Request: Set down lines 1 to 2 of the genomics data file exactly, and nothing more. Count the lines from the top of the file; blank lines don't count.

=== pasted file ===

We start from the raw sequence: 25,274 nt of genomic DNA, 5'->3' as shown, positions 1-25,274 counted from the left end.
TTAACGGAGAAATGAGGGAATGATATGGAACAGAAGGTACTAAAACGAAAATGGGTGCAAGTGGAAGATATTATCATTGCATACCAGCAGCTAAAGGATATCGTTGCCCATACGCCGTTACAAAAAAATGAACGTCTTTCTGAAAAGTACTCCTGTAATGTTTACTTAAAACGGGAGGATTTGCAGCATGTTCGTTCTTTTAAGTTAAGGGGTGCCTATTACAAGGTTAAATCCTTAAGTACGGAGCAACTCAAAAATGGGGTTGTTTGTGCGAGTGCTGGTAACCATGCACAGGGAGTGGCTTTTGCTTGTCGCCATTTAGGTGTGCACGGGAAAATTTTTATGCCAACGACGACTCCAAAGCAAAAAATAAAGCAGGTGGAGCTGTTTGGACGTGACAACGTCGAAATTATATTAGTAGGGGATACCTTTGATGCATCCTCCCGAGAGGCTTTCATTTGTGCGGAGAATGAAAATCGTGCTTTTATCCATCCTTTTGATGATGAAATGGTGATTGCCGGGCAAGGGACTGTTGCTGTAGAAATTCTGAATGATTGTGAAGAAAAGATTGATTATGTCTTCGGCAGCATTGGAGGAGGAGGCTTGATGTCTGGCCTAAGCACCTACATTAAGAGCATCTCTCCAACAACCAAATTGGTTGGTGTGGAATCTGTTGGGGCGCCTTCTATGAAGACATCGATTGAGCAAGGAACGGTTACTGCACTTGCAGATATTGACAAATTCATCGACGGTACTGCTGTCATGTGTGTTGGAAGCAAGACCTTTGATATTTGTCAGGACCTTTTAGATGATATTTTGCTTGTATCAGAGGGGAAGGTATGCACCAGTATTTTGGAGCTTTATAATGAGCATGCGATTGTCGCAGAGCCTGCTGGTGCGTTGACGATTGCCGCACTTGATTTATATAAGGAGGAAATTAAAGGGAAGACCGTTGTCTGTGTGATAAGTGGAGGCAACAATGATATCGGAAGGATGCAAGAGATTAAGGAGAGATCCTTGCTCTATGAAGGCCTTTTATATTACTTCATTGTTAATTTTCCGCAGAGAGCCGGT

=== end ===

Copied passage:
We start from the raw sequence: 25,274 nt of genomic DNA, 5'->3' as shown, positions 1-25,274 counted from the left end.
TTAACGGAGAAATGAGGGAATGATATGGAACAGAAGGTACTAAAACGAAAATGGGTGCAAGTGGAAGATATTATCATTGCATACCAGCAGCTAAAGGATATCGTTGCCCATACGCCGTTACAAAAAAATGAACGTCTTTCTGAAAAGTACTCCTGTAATGTTTACTTAAAACGGGAGGATTTGCAGCATGTTCGTTCTTTTAAGTTAAGGGGTGCCTATTACAAGGTTAAATCCTTAAGTACGGAGCAACTCAAAAATGGGGTTGTTTGTGCGAGTGCTGGTAACCATGCACAGGGAGTGGCTTTTGCTTGTCGCCATTTAGGTGTGCACGGGAAAATTTTTATGCCAACGACGACTCCAAAGCAAAAAATAAAGCAGGTGGAGCTGTTTGGACGTGACAACGTCGAAATTATATTAGTAGGGGATACCTTTGATGCATCCTCCCGAGAGGCTTTCATTTGTGCGGAGAATGAAAATCGTGCTTTTATCCATCCTTTTGATGATGAAATGGTGATTGCCGGGCAAGGGACTGTTGCTGTAGAAATTCTGAATGATTGTGAAGAAAAGATTGATTATGTCTTCGGCAGCATTGGAGGAGGAGGCTTGATGTCTGGCCTAAGCACCTACATTAAGAGCATCTCTCCAACAACCAAATTGGTTGGTGTGGAATCTGTTGGGGCGCCTTCTATGAAGACATCGATTGAGCAAGGAACGGTTACTGCACTTGCAGATATTGACAAATTCATCGACGGTACTGCTGTCATGTGTGTTGGAAGCAAGACCTTTGATATTTGTCAGGACCTTTTAGATGATATTTTGCTTGTATCAGAGGGGAAGGTATGCACCAGTATTTTGGAGCTTTATAATGAGCATGCGATTGTCGCAGAGCCTGCTGGTGCGTTGACGATTGCCGCACTTGATTTATATAAGGAGGAAATTAAAGGGAAGACCGTTGTCTGTGTGATAAGTGGAGGCAACAATGATATCGGAAGGATGCAAGAGATTAAGGAGAGATCCTTGCTCTATGAAGGCCTTTTATATTACTTCATTGTTAATTTTCCGCAGAGAGCCGGT